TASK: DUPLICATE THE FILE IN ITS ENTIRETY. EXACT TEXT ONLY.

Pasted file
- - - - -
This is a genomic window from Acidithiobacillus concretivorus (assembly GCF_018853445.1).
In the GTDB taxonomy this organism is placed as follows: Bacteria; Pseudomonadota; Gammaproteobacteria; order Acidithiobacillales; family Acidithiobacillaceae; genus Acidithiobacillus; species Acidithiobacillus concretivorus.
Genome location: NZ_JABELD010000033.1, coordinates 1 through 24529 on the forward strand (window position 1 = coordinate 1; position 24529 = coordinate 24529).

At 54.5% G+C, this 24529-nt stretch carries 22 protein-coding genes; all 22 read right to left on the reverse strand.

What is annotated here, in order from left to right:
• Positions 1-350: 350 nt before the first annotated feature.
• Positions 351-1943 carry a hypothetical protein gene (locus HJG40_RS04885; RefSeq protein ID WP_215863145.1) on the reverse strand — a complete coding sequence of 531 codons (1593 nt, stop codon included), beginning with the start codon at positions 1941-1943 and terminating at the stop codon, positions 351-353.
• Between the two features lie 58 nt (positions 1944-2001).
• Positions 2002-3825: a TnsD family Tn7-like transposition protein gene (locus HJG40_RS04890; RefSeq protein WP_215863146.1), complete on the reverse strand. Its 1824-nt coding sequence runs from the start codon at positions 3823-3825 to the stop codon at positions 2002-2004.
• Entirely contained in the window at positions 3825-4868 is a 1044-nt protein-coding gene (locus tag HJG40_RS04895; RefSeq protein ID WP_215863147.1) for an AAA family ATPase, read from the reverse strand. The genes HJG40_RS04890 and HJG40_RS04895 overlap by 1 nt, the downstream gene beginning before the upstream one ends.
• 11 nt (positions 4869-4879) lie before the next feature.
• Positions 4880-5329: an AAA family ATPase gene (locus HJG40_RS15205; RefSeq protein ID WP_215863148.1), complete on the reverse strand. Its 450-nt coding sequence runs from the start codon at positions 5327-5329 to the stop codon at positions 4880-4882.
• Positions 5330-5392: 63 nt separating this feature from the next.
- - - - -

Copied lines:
This is a genomic window from Acidithiobacillus concretivorus (assembly GCF_018853445.1).
In the GTDB taxonomy this organism is placed as follows: Bacteria; Pseudomonadota; Gammaproteobacteria; order Acidithiobacillales; family Acidithiobacillaceae; genus Acidithiobacillus; species Acidithiobacillus concretivorus.
Genome location: NZ_JABELD010000033.1, coordinates 1 through 24529 on the forward strand (window position 1 = coordinate 1; position 24529 = coordinate 24529).

At 54.5% G+C, this 24529-nt stretch carries 22 protein-coding genes; all 22 read right to left on the reverse strand.

What is annotated here, in order from left to right:
• Positions 1-350: 350 nt before the first annotated feature.
• Positions 351-1943 carry a hypothetical protein gene (locus HJG40_RS04885; RefSeq protein ID WP_215863145.1) on the reverse strand — a complete coding sequence of 531 codons (1593 nt, stop codon included), beginning with the start codon at positions 1941-1943 and terminating at the stop codon, positions 351-353.
• Between the two features lie 58 nt (positions 1944-2001).
• Positions 2002-3825: a TnsD family Tn7-like transposition protein gene (locus HJG40_RS04890; RefSeq protein WP_215863146.1), complete on the reverse strand. Its 1824-nt coding sequence runs from the start codon at positions 3823-3825 to the stop codon at positions 2002-2004.
• Entirely contained in the window at positions 3825-4868 is a 1044-nt protein-coding gene (locus tag HJG40_RS04895; RefSeq protein ID WP_215863147.1) for an AAA family ATPase, read from the reverse strand. The genes HJG40_RS04890 and HJG40_RS04895 overlap by 1 nt, the downstream gene beginning before the upstream one ends.
• 11 nt (positions 4869-4879) lie before the next feature.
• Positions 4880-5329: an AAA family ATPase gene (locus HJG40_RS15205; RefSeq protein ID WP_215863148.1), complete on the reverse strand. Its 450-nt coding sequence runs from the start codon at positions 5327-5329 to the stop codon at positions 4880-4882.
• Positions 5330-5392: 63 nt separating this feature from the next.